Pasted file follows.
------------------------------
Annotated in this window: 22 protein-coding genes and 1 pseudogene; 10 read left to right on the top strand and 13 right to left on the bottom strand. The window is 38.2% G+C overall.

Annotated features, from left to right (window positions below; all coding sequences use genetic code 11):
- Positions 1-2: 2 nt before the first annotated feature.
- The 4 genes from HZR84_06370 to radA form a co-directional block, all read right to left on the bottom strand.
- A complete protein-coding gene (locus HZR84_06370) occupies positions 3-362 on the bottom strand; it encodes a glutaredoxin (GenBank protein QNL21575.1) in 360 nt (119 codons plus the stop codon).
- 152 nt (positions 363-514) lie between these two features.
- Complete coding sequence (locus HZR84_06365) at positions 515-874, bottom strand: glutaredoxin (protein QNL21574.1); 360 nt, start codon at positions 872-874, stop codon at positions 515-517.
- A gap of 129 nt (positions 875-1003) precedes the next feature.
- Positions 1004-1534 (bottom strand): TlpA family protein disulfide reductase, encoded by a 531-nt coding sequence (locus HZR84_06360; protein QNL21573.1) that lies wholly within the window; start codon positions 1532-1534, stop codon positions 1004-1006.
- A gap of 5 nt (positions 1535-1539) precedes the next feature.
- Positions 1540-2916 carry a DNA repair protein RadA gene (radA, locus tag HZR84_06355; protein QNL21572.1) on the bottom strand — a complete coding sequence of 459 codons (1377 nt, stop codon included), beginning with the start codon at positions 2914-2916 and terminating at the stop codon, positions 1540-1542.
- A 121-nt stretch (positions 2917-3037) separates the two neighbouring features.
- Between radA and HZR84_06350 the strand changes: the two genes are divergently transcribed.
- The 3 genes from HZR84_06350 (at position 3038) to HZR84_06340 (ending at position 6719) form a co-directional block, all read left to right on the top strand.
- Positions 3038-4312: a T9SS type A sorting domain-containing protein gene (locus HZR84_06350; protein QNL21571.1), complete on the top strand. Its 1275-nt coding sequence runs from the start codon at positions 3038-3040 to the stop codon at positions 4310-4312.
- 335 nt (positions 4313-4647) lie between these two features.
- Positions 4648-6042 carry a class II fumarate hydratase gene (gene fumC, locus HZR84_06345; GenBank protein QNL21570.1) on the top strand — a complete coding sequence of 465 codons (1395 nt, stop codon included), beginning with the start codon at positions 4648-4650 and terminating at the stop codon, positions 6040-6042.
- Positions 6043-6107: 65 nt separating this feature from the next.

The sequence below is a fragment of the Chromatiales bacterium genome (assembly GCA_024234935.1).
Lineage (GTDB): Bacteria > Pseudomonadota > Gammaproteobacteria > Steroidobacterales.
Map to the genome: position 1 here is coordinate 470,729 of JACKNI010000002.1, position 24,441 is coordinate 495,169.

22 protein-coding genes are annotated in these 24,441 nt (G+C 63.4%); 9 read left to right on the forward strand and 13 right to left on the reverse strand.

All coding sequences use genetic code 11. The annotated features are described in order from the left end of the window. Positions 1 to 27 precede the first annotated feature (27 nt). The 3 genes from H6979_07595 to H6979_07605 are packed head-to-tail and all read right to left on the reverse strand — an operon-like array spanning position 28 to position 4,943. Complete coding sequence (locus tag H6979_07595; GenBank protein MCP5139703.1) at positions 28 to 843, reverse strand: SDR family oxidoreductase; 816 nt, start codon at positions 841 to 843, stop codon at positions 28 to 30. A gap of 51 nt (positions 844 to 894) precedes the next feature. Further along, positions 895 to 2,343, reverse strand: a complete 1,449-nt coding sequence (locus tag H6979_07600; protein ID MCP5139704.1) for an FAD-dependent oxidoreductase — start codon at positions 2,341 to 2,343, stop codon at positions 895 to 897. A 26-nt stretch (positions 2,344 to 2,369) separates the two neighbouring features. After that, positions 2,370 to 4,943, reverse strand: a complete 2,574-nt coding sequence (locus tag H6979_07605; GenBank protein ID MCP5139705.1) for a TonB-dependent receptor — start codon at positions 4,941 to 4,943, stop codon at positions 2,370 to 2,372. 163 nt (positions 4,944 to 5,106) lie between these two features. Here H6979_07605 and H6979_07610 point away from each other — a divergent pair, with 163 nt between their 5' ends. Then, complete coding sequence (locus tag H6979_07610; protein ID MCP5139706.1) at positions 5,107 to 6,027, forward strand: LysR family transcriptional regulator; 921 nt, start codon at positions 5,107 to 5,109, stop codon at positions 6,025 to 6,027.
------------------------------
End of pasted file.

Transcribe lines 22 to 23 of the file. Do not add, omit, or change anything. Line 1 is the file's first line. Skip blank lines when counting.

22 protein-coding genes are annotated in these 24,441 nt (G+C 63.4%); 9 read left to right on the forward strand and 13 right to left on the reverse strand.

All coding sequences use genetic code 11. The annotated features are described in order from the left end of the window. Positions 1 to 27 precede the first annotated feature (27 nt). The 3 genes from H6979_07595 to H6979_07605 are packed head-to-tail and all read right to left on the reverse strand — an operon-like array spanning position 28 to position 4,943. Complete coding sequence (locus tag H6979_07595; GenBank protein MCP5139703.1) at positions 28 to 843, reverse strand: SDR family oxidoreductase; 816 nt, start codon at positions 841 to 843, stop codon at positions 28 to 30. A gap of 51 nt (positions 844 to 894) precedes the next feature. Further along, positions 895 to 2,343, reverse strand: a complete 1,449-nt coding sequence (locus tag H6979_07600; protein ID MCP5139704.1) for an FAD-dependent oxidoreductase — start codon at positions 2,341 to 2,343, stop codon at positions 895 to 897. A 26-nt stretch (positions 2,344 to 2,369) separates the two neighbouring features. After that, positions 2,370 to 4,943, reverse strand: a complete 2,574-nt coding sequence (locus tag H6979_07605; GenBank protein ID MCP5139705.1) for a TonB-dependent receptor — start codon at positions 4,941 to 4,943, stop codon at positions 2,370 to 2,372. 163 nt (positions 4,944 to 5,106) lie between these two features. Here H6979_07605 and H6979_07610 point away from each other — a divergent pair, with 163 nt between their 5' ends. Then, complete coding sequence (locus tag H6979_07610; protein ID MCP5139706.1) at positions 5,107 to 6,027, forward strand: LysR family transcriptional regulator; 921 nt, start codon at positions 5,107 to 5,109, stop codon at positions 6,025 to 6,027.